This coffee is sold out!
While PT’s Coffee has carried Rigoberto and Luis Herrera’s
award-winning coffee over the years, we are now proud to call him a Direct Trade partner.
Nearly a century old, Cafe Granja La Esperanza has taken great strides under the brothers, leadership and forward-thinking vision. In the last decade, the farm has diverged from the traditional “C” market coffees, to the more delicate and exquisite varieties coveted by the specialty coffee industry, including Gesha.
Those ten years of experimentation, education, and great effort culminated in a Triple Crown; they won 2nd, 3rd, and 7th place at the 2012 SCAA Best Coffee of the Year
Cerro Azul AAA took 2nd place with a score of 88.25. The trees grow in a unique landscape on the farm, on an elevated foothill between two mountain faces at the Pacific Ocean. The windward side receives a warm, mineral rich sea breeze while the leeward side rises over the Valle del Cauca and gives the valley intermittently cloudy weather. Being located between these two faces exposes the trees to fog at sunrise and sunset, with strong equatorial sun in the afternoon. The plentiful rain and rich volcanic soil provide conditions for the Gesha berries to reach optimum levels of sugar.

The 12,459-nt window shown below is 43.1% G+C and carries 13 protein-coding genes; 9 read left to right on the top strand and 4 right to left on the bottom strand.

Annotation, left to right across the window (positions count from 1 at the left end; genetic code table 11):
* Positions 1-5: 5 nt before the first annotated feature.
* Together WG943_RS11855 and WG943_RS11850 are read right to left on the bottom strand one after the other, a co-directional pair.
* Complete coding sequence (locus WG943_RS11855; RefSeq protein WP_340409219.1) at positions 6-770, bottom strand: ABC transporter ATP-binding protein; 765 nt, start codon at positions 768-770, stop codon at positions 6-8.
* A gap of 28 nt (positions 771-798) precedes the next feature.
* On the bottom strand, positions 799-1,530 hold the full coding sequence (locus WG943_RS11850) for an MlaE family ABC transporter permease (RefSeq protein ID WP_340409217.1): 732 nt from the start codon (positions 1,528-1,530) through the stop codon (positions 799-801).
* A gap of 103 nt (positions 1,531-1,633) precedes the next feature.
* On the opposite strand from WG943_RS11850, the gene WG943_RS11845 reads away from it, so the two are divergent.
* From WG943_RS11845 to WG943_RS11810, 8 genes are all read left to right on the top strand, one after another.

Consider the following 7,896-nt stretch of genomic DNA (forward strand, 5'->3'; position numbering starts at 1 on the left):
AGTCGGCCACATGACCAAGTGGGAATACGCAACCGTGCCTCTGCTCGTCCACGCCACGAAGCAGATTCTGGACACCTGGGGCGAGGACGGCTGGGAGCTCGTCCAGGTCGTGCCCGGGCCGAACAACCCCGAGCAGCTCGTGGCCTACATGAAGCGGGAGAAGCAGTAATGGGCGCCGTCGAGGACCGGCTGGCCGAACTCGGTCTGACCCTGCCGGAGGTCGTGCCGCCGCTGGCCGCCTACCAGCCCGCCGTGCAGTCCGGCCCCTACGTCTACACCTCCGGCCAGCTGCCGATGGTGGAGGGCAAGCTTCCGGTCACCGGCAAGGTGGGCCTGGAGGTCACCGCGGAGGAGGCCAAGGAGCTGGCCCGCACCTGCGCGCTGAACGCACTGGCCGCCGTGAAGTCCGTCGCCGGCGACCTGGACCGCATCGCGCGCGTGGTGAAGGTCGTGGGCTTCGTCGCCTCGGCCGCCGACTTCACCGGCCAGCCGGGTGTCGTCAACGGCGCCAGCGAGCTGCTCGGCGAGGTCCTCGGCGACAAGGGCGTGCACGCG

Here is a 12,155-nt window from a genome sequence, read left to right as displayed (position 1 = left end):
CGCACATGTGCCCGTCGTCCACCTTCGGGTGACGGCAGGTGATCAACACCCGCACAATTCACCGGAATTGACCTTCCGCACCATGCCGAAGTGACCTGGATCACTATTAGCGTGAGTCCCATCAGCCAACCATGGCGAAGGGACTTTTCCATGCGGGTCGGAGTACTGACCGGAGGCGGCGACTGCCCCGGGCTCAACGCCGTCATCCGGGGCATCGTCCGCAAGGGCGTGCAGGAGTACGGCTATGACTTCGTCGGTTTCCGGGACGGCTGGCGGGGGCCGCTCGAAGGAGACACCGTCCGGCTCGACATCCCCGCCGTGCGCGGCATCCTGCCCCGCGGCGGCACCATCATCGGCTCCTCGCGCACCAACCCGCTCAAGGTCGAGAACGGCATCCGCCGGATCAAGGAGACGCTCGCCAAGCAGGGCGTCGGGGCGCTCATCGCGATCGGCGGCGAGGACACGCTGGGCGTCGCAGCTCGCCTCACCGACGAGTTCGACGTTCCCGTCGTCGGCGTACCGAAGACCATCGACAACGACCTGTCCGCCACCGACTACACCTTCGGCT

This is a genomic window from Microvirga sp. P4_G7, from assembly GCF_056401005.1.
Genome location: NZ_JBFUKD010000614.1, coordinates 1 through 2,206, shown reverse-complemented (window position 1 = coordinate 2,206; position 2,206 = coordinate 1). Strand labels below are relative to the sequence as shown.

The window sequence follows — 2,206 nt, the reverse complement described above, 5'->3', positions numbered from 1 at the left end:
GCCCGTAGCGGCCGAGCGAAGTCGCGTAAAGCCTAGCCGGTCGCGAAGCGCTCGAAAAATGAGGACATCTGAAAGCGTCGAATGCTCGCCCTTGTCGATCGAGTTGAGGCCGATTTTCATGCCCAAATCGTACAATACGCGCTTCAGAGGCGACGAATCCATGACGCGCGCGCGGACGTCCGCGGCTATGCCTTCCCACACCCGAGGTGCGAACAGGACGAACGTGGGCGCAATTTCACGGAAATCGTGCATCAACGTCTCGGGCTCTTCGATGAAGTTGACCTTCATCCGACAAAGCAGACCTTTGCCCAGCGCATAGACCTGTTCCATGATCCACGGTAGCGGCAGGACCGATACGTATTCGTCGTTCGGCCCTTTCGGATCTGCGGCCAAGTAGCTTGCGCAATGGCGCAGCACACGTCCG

Gesha vs Geisha
The "Geisha" (or Gesha) is a rare coffee tree variety that is believed to have originated in the town of Gesha, Ethiopia. The flavor of coffee that this tree produces is considered by many (including me) to be some of the best in the world. However, the spelling of the variety has left some with confusion.
Since the variety originated from the town of Gesha in Ethiopia, some producers of the rare variety prefer to spell it in this manner. Others producers, primarily in Panama, have adopted a slight variation on the spelling - "Geisha," which has been widely accepted as correct. So, at PT's Coffee, instead of taking a stand on the "correct" spelling, we are doing what we often do, look to the producers of the coffee for their opinion. You will notice each bag in this box is spelled differently. We spelled the coffee the way the producers have chosen to spell it. Both are commonly accepted and, since spelling in Ethiopia is phonetic, either one could be accepted as correct.